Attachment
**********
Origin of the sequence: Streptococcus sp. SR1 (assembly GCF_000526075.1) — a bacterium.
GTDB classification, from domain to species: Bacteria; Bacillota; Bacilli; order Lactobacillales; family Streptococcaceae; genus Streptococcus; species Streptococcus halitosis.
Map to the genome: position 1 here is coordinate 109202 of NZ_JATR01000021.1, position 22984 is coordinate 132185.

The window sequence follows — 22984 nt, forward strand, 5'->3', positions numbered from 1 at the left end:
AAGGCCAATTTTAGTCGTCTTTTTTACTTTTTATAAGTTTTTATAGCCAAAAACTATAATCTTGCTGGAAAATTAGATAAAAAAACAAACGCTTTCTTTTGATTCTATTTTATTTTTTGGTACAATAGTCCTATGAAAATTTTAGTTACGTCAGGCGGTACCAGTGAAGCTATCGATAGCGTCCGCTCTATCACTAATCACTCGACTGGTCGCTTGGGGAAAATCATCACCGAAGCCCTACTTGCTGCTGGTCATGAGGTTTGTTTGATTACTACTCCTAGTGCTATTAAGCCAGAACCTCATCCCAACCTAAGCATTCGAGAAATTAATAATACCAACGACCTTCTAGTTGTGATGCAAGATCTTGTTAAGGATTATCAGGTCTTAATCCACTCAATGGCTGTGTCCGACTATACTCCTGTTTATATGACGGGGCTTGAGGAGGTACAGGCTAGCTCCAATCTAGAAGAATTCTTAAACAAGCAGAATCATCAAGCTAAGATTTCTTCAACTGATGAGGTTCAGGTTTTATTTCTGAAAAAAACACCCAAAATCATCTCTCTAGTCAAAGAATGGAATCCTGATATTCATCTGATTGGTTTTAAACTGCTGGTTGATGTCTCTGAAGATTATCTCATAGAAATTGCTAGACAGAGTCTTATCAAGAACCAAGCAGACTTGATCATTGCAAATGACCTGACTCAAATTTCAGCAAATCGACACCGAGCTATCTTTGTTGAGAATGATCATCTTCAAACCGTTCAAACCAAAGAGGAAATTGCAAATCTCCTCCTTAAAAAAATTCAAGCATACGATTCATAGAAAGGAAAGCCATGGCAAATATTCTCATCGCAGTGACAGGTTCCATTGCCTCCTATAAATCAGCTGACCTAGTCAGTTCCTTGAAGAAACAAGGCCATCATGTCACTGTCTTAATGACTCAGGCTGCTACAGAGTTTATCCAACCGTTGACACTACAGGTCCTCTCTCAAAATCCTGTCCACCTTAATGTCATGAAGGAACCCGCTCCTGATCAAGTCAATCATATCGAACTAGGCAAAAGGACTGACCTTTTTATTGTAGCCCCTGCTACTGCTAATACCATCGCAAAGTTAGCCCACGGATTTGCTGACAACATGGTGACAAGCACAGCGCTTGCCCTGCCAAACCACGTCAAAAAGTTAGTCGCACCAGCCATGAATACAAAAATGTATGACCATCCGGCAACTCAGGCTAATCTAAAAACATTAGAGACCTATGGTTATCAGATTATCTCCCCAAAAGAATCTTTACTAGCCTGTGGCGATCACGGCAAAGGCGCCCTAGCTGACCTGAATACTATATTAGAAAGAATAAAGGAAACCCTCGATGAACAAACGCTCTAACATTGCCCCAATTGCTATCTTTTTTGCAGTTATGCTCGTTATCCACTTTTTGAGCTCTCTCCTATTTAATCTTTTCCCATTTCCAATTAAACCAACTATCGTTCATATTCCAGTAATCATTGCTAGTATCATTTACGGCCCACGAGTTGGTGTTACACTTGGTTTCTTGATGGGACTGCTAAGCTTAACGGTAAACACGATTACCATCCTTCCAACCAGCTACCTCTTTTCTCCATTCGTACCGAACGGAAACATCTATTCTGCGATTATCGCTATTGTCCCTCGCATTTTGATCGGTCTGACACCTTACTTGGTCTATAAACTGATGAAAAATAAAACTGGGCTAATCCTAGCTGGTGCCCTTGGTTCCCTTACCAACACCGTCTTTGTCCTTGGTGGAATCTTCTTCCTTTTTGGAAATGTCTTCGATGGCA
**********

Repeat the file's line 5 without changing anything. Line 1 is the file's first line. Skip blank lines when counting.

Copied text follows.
AAGGCCAATTTTAGTCGTCTTTTTTACTTTTTATAAGTTTTTATAGCCAAAAACTATAATCTTGCTGGAAAATTAGATAAAAAAACAAACGCTTTCTTTTGATTCTATTTTATTTTTTGGTACAATAGTCCTATGAAAATTTTAGTTACGTCAGGCGGTACCAGTGAAGCTATCGATAGCGTCCGCTCTATCACTAATCACTCGACTGGTCGCTTGGGGAAAATCATCACCGAAGCCCTACTTGCTGCTGGTCATGAGGTTTGTTTGATTACTACTCCTAGTGCTATTAAGCCAGAACCTCATCCCAACCTAAGCATTCGAGAAATTAATAATACCAACGACCTTCTAGTTGTGATGCAAGATCTTGTTAAGGATTATCAGGTCTTAATCCACTCAATGGCTGTGTCCGACTATACTCCTGTTTATATGACGGGGCTTGAGGAGGTACAGGCTAGCTCCAATCTAGAAGAATTCTTAAACAAGCAGAATCATCAAGCTAAGATTTCTTCAACTGATGAGGTTCAGGTTTTATTTCTGAAAAAAACACCCAAAATCATCTCTCTAGTCAAAGAATGGAATCCTGATATTCATCTGATTGGTTTTAAACTGCTGGTTGATGTCTCTGAAGATTATCTCATAGAAATTGCTAGACAGAGTCTTATCAAGAACCAAGCAGACTTGATCATTGCAAATGACCTGACTCAAATTTCAGCAAATCGACACCGAGCTATCTTTGTTGAGAATGATCATCTTCAAACCGTTCAAACCAAAGAGGAAATTGCAAATCTCCTCCTTAAAAAAATTCAAGCATACGATTCATAGAAAGGAAAGCCATGGCAAATATTCTCATCGCAGTGACAGGTTCCATTGCCTCCTATAAATCAGCTGACCTAGTCAGTTCCTTGAAGAAACAAGGCCATCATGTCACTGTCTTAATGACTCAGGCTGCTACAGAGTTTATCCAACCGTTGACACTACAGGTCCTCTCTCAAAATCCTGTCCACCTTAATGTCATGAAGGAACCCGCTCCTGATCAAGTCAATCATATCGAACTAGGCAAAAGGACTGACCTTTTTATTGTAGCCCCTGCTACTGCTAATACCATCGCAAAGTTAGCCCACGGATTTGCTGACAACATGGTGACAAGCACAGCGCTTGCCCTGCCAAACCACGTCAAAAAGTTAGTCGCACCAGCCATGAATACAAAAATGTATGACCATCCGGCAACTCAGGCTAATCTAAAAACATTAGAGACCTATGGTTATCAGATTATCTCCCCAAAAGAATCTTTACTAGCCTGTGGCGATCACGGCAAAGGCGCCCTAGCTGACCTGAATACTATATTAGAAAGAATAAAGGAAACCCTCGATGAACAAACGCTCTAACATTGCCCCAATTGCTATCTTTTTTGCAGTTATGCTCGTTATCCACTTTTTGAGCTCTCTCCTATTTAATCTTTTCCCATTTCCAATTAAACCAACTATCGTTCATATTCCAGTAATCATTGCTAGTATCATTTACGGCCCACGAGTTGGTGTTACACTTGGTTTCTTGATGGGACTGCTAAGCTTAACGGTAAACACGATTACCATCCTTCCAACCAGCTACCTCTTTTCTCCATTCGTACCGAACGGAAACATCTATTCTGCGATTATCGCTATTGTCCCTCGCATTTTGATCGGTCTGACACCTTACTTGGTCTATAAACTGATGAAAAATAAAACTGGGCTAATCCTAGCTGGTGCCCTTGGTTCCCTTACCAACACCGTCTTTGTCCTTGGTGGAATCTTCTTCCTTTTTGGAAATGTCTTCGATGGCA